I should have left the lights off. The car looked much worse in the light.

The car next to mine was parked closer to the line on my side. The front tyres were turned all the way over to the right. I had driven in to my parking spot, the other car had been reversed in to its spot.

There wasn't a mark on this car. Just a slight scuff on the upper side of the tyre. My theory? As I reversed, the tyre of this car gripped the bumper of mine. When I stopped reversing and then drove forward again, it was enough to rip the bumper off my car.

'I just wanted to effing go home, man!' was soon followed by 'I don't have three grand to fix this, I don't have three grand to fix this!' bouncing around in my head.

Moments later, a lady appeared. She was the owner of this other car. As she approached, I explained what I think had happened.
"But your car's fine", I added, with just a hint of sarcasm. She looked at my car's damage. "That's no good" was the best she could say.
I had an urge to blast her for parking so close to my car AND for turning her wheels to the side. If not for that, I would have been okay.
I let it slide, thinking that I'd try doing the opposite to what I might have done in the past. So I kept quiet, but I hope she doesn't ask me about my car when she next sees me because I may just give her a lesson in how to park a car.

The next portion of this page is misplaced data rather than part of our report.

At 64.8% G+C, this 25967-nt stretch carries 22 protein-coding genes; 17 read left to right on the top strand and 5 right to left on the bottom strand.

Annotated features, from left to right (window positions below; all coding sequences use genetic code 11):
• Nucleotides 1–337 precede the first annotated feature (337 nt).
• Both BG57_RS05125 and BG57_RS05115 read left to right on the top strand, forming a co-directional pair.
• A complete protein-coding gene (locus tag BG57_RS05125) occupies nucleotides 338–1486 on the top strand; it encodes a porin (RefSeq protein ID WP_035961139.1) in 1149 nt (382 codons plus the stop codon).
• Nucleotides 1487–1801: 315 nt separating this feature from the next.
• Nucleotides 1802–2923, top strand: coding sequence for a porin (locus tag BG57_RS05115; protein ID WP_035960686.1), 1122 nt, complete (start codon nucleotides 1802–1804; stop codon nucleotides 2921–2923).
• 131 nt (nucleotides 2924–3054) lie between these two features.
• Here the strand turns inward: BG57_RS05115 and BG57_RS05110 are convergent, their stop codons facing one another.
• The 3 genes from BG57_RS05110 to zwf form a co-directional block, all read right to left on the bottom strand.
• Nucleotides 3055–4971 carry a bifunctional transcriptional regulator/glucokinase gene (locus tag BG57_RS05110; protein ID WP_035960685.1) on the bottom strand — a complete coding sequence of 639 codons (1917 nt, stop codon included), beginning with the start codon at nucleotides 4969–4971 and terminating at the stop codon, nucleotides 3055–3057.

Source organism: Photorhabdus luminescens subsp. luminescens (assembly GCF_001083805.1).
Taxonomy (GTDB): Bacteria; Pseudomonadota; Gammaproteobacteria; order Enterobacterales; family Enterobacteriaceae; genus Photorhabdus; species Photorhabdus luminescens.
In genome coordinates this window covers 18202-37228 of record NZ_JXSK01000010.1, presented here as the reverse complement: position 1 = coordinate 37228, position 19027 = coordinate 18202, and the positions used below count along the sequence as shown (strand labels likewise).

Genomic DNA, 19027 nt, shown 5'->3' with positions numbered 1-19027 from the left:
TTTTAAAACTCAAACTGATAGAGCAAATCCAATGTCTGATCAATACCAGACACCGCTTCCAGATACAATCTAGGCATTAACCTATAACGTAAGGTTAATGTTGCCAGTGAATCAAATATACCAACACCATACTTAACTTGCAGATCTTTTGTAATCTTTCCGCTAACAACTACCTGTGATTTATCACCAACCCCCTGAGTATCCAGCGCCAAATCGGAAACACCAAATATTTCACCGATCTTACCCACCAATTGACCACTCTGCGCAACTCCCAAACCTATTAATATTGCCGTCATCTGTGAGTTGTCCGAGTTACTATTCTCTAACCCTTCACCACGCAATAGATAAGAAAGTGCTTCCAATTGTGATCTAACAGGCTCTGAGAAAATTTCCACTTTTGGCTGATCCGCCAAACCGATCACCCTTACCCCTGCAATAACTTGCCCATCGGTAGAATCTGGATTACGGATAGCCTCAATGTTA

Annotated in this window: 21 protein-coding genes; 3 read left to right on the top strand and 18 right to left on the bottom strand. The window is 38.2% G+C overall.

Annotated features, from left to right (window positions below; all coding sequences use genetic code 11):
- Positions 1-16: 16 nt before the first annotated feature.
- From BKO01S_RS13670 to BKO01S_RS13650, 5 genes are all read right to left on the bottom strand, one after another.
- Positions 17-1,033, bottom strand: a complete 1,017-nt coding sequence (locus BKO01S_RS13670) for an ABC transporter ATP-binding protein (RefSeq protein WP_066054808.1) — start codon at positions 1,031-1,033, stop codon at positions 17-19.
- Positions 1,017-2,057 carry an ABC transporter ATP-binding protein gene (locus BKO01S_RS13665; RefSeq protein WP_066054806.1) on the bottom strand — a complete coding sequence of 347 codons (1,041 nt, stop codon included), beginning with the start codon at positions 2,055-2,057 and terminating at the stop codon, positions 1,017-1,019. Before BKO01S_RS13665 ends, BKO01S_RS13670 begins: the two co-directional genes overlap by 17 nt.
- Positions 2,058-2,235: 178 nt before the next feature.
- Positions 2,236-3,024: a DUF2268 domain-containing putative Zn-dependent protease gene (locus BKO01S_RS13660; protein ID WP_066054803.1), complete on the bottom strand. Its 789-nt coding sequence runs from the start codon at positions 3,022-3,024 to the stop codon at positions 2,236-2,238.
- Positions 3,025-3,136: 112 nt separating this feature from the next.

My main worry after that was; do I try re-attaching the bumper or do I tear it away completely? I wanted to get home. I tried to refasten it and managed to get it back on reasonably tight, but I decided to see if I could secure it a little better before I got home.
I got back in the car and limped over to the nearest petrol station (actually, it was a 7/Eleven if you must know) and bought some gaffer tape. I taped the bumper to the body and drove home at a sedate speed. It's one thing if the bumper dislodged again, but it would be something else entirely if it came off the car and caused an accident for somebody else.

Next morning, I took the car to a nearby panel shop and they quoted me $700 to replace the rear bumper and to colour-match it to the rest of the car. Better price than I expected, but still a decent chunk out of my personal savings. Ah, well, nobody got hurt and that's the main thing. It's booked-in for repair on the day after Boxing Day.

I wore the Omega Speedmaster the next day. This watch gets some regular wear. I can tend to go a month or two without wearing it and then I'll see a picture of it on a watch forum and I'm reminded of how nice a looking watch it is.
Other chronographs have come and gone since this watch was first released in 1957 and this design dates back to the mid-Sixties. That's what I love about it. It's a beautiful example of chronograph design from that era. And that could well be one of the reasons why it became a classic. The NASA/moon landing association helped too, of course.

I switched over to the Rolex Submariner the next day. This watch is one that I tend to wear a little sparingly, depending on what I'm doing for the day.